Frequently Asked Questions

 

Frequently Asked Questions - Updated January 23, 2018

+ 1. What would this initiative do?

This Initiative adopts policies and zoning requirements for the Agricultural Watershed zoning district. These changes would establish buffer zones along streams and wetlands via amendments to the Agricultural Watershed district zoning code. They would also strengthen existing County General Plan oak woodland remediation requirements from a ratio of 2:1 to 3:1; that is, for each mature oak removed, it would require replanting of three oaks, or a 3:1 preservation of oak woodland habitat. Last, it would establish a 795-acre limit on additional oak woodland removal after which a permit would be required for additional oak tree removal. This initiative is intended to complement the protections the County wisely established decades ago for agricultural and open space lands designated in the Agricultural Preserve.

+ 2. Who supports the initiative?

National and local environmental groups including the Sierra Club, California Wildlife Foundation, Forests Forever, California Native Plant Society, Corporate Ethics International, FOREST UNLIMITIED, and Center for Biological Diversity have endorsed the measure. A number of individual longtime Napa Valley winemakers and grape growers also support of the measure.

+ 3. Will this initiative prevent me from clearing oaks and dead wood around my home to make it fire safe?

No. You may clear up to 150 feet from your home. The initiative encourages creating a buffer between vegetation and structures. Furthermore, any codes or regulations aimed at increasing fire safety override this initiative. [ Link to C2 - C10 ] Protecting the watershed and managing for fire safety are not mutually exclusive practices.

+ 4. Don't vineyards protect us from fire?

An irrigated vineyard can function as a firebreak. That said, replacing natural areas like oak woodlands with vineyards can also increase fire risk. Cutting down too many native oak trees in the watershed reduces groundwater levels and leaves the remaining trees more vulnerable to fire. Healthy forests perform important ecosystem services with respect to fire, in addition to wildlife, water, climate, and erosion control.

+ 5. Will this initiative interfere with farming operations, including grape growing?

This initiative does not stop any current farming, nor does it stop any development that is already in progress. It would not prevent any replanting of existing vineyards or crops, or the construction of any new agricultural buildings or structures that are otherwise permitted under County law. If passed, the initiative would ultimately provide increased protections for vineyards and other farming operations in the Ag Preserve by protecting the Ag Watershed upon which vineyards - and our community - depend.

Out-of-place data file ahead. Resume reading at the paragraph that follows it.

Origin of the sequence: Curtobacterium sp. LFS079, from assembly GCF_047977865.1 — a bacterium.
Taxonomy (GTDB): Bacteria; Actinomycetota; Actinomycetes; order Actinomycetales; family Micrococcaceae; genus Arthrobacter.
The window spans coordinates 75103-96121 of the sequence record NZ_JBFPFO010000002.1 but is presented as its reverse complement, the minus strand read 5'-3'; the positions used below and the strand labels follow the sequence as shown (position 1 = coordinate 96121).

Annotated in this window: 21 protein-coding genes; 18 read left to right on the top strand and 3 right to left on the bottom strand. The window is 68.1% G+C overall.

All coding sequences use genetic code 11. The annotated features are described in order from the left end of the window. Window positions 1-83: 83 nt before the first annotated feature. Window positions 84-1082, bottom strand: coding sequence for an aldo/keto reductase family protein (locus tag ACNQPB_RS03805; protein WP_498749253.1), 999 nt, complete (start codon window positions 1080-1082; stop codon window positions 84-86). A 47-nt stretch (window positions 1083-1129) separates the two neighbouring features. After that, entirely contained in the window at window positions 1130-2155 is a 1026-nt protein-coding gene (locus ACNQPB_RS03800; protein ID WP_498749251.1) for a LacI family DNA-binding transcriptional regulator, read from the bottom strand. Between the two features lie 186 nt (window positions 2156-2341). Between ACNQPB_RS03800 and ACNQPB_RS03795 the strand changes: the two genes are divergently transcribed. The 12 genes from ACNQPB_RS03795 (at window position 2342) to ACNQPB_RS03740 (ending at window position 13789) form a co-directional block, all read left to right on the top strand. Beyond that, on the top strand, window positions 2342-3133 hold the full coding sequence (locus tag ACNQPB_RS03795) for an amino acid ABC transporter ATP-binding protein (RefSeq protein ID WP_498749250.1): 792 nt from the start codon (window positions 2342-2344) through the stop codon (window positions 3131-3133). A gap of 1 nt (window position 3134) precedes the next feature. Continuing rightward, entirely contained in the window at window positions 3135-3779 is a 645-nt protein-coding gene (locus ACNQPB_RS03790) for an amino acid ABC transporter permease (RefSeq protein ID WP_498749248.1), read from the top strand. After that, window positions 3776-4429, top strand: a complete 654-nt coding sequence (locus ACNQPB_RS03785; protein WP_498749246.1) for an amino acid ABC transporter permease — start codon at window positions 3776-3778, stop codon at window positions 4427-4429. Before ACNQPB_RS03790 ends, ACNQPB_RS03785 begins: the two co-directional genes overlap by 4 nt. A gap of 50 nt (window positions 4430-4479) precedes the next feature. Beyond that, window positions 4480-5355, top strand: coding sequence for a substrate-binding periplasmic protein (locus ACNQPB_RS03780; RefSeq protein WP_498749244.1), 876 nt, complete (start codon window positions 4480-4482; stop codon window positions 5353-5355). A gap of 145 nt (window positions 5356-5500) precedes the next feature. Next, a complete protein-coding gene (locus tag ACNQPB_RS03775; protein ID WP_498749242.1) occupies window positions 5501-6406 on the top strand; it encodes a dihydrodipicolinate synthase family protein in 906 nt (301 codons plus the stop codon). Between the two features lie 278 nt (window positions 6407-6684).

+ 6. I live in the city. Isn't this an issue for rural residents?

City and town residents depend on rural water sources. Howell Mountain, for instance, is the headwaters for both Napa and St. Helena. Deforestation in watersheds on Howell Mountain increases silt flowing into reservoirs and the amount of water available from the aquifer flowing into the municipal water systems.

+ 7. I have my own well and don't rely on city water. How does this initiative affect me?

Deforestation and development in your area may adversely impact your well production.

+ 8. Hasn't this initiative been on the ballot already?

This initiative is a refinement of one that qualified for the ballot in 2016. Napa County officials removed that version from the ballot on a technicality. We have revamped it slightly based on input from some wine industry representatives and placed it on the ballot again to give voters a chance to consider it.

+ 9. Will the initiative hurt tourism in Napa?

This initiative does not limit tourism. The scenic natural beauty of Napa Valley's hillsides is part of its appeal to visitors. Protecting water supplies is essential to a sustainable tourism industry.

+ 10. Why do we need more regulation?

Napa County does not currently have sufficient protection zones for waterways, particularly for smaller feeder streams. We don't have a limit on how much woodland can be removed. We also lack adequate mitigation measures to account for the ecosystem impacts of removing mature trees. This initiative is designed to remedy these shortcomings by enhancing protections for streams and wetlands and ensuring the long-term preservation of Napa's oak woodlands.